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Avoiding Potluck Pitfalls
Please address a particular situation my family and I often encounter: the
omnivore potluck. Yes, we do bring one or more vegan dishes for ourselves
and to share. However, is there any tactful way to ask the proverbial
question, "Is there meat in this dish?" Another concern is how long the
prepared foods usually are left out. More often than not at potlucks dishes
remain on the table for long periods of time uncovered and unheated. Is
there any problem with this practice?
Potluck gatherings and parties are lots of fun and a great opportunity to
taste new recipes. Unfortunately, omnivore potlucks can be a challenge for
vegans. They also can be a perfect breeding ground for foodborne pathogens.
Soups, casseroles, spreads, dips, pasta, potato salads, and many other foods
typically sit on buffet tables at room temperature for hours on end. Because
with most potluck meals the host doesn't have control over what dishes
guests bring, there is little control over how foods are prepared, handled,
stored, or served. This is true of vegan, vegetarian, and omnivore potlucks.
Food sensitivities are rampant today. As a result, potluck meals can be
particularly frustrating and even dangerous for people with special dietary
needs. Not only are foods rarely labeled with a complete list of
ingredients, there is the additional hazard of cross-contamination of both
food allergens and foodborne pathogens caused by improper handling or using
a single serving utensil for various dishes.
Most potlucks do not provide ways to keep hot foods hot and cold foods cold,
so the pathogens that can cause illness frequently abound. Contrary to
popular belief, vegan and vegetarian foods are just as capable of causing
debilitating food poisoning as animal products. Often people don't associate
a headache, gastrointestinal upset, or vomiting with food they ate at a
potluck, because food poisoning symptoms can take many hours and sometimes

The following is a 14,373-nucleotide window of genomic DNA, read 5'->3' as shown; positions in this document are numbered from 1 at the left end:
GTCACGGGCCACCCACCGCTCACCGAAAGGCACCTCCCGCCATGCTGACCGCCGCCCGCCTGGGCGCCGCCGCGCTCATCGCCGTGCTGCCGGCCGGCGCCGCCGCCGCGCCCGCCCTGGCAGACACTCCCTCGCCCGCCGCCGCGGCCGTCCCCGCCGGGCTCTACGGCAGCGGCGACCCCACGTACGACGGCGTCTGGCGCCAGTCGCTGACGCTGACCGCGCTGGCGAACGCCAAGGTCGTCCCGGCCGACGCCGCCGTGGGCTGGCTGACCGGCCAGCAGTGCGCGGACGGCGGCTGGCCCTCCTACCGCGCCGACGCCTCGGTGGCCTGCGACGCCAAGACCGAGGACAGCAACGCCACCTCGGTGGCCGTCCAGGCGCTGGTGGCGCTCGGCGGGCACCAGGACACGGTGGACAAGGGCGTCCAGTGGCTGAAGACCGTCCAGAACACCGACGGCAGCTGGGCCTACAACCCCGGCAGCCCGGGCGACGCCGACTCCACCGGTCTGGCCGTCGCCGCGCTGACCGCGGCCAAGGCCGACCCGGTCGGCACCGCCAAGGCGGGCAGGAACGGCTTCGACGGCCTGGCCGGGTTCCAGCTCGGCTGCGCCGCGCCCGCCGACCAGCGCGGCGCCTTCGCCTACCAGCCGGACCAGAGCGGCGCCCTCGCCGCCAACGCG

even days to appear. Consequently, safety measures should be taken with
every potluck, whether or not meat is being served.
Remember that food spoilage in progress is almost impossible to detect. It
takes only an hour for bacteria to grow to dangerous proportions in warm,
moist conditions. This growth does not alter the taste, odor, or appearance
of most foods at the time they are being served. Take extra precautions with
high-protein and moist high-carbohydrate foods.
If you are the host of a potluck gathering, here are some recommendations to
keep you, your children, and your guests safe from foodborne illness. If you
are not the host but are attending a potluck event, pass on these
suggestions to the appropriate person in charge. (The following information
is excerpted from the book Raising Vegetarian Children. The book contains a
comprehensive section on food safety, if you would like to read about this
topic in greater depth.)
- Food display and service should be well planned in advance so that
potentially hazardous foods are handled, stored, and served properly and at
the correct temperatures.
- Hot foods must maintain an internal temperature of 140°F or higher
(preferably between 140°F and 160°F).
- Reheated foods must reach 165°F or higher and then be reduced to 140°F or
higher for holding or serving. Soups should be heated to boiling; they then
can be transferred to a covered electric slow cooker (Crock-Pot) for
serving. Casseroles must be reheated to an internal temperature of 165°F and
can be kept hot (140°F or higher) on the buffet table with warming trays,
chafing dishes, or slow cookers.
- Cold foods must be maintained at 40°F or colder during service or
storage. Keep foods cold by nesting dishes in bowls of ice.
- Use a "stab thermometer" for checking the internal temperature of food
(such as casseroles and loaves or chilled dishes) and disposable gloves to
cover cut or scraped hands (or long or painted fingernails).
- Maintain a list of the names, addresses, and phone number of each person
who brought an item to the event, including what they prepared. Foods should
be transported to the event in a clean vehicle with proper temperature
- Make sure that every dish served is accompanied by a card that lists the
ingredients in full. Be sure that guests understand the importance of
listing every ingredient, as some foods can be extremely hazardous for
people with food sensitivities. Of course, this is also a good way for
vegans and vegetarians to find out which dishes are acceptable for them
while alleviating the pressure and awkwardness of asking questions.
- Food handlers should not be ill, have an "asymptomatic" illness, or open
cuts or wounds. Handlers should not be permitted to use tobacco or eat or
drink while handling foods.
- Proper hand washing should be strictly enforced after restroom use,
smoking, drinking, eating, or handling garbage or dirty dishes.
- Have only one person designated to serve. Do not permit self-serve for
adults or children. Do not allow children to handle or serve food.
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